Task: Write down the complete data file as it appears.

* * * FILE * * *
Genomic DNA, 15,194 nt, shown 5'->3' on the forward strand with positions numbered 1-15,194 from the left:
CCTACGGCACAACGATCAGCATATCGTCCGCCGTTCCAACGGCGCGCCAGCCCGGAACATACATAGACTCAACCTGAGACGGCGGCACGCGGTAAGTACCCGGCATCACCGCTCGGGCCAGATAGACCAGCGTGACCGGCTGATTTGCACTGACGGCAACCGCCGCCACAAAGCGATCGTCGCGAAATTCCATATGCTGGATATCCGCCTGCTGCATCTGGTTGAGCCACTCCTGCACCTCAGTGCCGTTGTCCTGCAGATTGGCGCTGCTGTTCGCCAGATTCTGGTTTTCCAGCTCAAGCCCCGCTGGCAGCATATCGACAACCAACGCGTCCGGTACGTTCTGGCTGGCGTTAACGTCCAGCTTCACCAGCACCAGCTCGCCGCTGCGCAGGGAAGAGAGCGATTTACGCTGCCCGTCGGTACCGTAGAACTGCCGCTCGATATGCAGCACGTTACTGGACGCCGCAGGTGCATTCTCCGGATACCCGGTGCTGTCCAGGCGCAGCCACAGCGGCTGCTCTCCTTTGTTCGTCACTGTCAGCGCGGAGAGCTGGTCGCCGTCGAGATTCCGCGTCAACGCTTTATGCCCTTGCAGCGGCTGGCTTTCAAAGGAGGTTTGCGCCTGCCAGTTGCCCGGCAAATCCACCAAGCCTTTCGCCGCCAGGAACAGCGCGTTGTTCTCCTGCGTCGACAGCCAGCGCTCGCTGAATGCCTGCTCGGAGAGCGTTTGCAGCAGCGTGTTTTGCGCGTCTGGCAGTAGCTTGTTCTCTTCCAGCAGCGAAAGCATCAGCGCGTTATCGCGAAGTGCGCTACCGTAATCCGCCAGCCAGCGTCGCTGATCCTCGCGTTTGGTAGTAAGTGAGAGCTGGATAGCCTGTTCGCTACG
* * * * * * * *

Genomic DNA, 15,194 nt, shown 5'->3' on the forward strand with positions numbered 1-15,194 from the left:
CCTACGGCACAACGATCAGCATATCGTCCGCCGTTCCAACGGCGCGCCAGCCCGGAACATACATAGACTCAACCTGAGACGGCGGCACGCGGTAAGTACCCGGCATCACCGCTCGGGCCAGATAGACCAGCGTGACCGGCTGATTTGCACTGACGGCAACCGCCGCCACAAAGCGATCGTCGCGAAATTCCATATGCTGGATATCCGCCTGCTGCATCTGGTTGAGCCACTCCTGCACCTCAGTGCCGTTGTCCTGCAGATTGGCGCTGCTGTTCGCCAGATTCTGGTTTTCCAGCTCAAGCCCCGCTGGCAGCATATCGACAACCAACGCGTCCGGTACGTTCTGGCTGGCGTTAACGTCCAGCTTCACCAGCACCAGCTCGCCGCTGCGCAGGGAAGAGAGCGATTTACGCTGCCCGTCGGTACCGTAGAACTGCCGCTCGATATGCAGCACGTTACTGGACGCCGCAGGTGCATTCTCCGGATACCCGGTGCTGTCCAGGCGCAGCCACAGCGGCTGCTCTCCTTTGTTCGTCACTGTCAGCGCGGAGAGCTGGTCGCCGTCGAGATTCCGCGTCAACGCTTTATGCCCTTGCAGCGGCTGGCTTTCAAAGGAGGTTTGCGCCTGCCAGTTGCCCGGCAAATCCACCAAGCCTTTCGCCGCCAGGAACAGCGCGTTGTTCTCCTGCGTCGACAGCCAGCGCTCGCTGAATGCCTGCTCGGAGAGCGTTTGCAGCAGCGTGTTTTGCGCGTCTGGCAGTAGCTTGTTCTCTTCCAGCAGCGAAAGCATCAGCGCGTTATCGCGAAGTGCGCTACCGTAATCCGCCAGCCAGCGTCGCTGATCCTCGCGTTTGGTAGTAAGTGAGAGCTGGATAGCCTGTTCGCTACG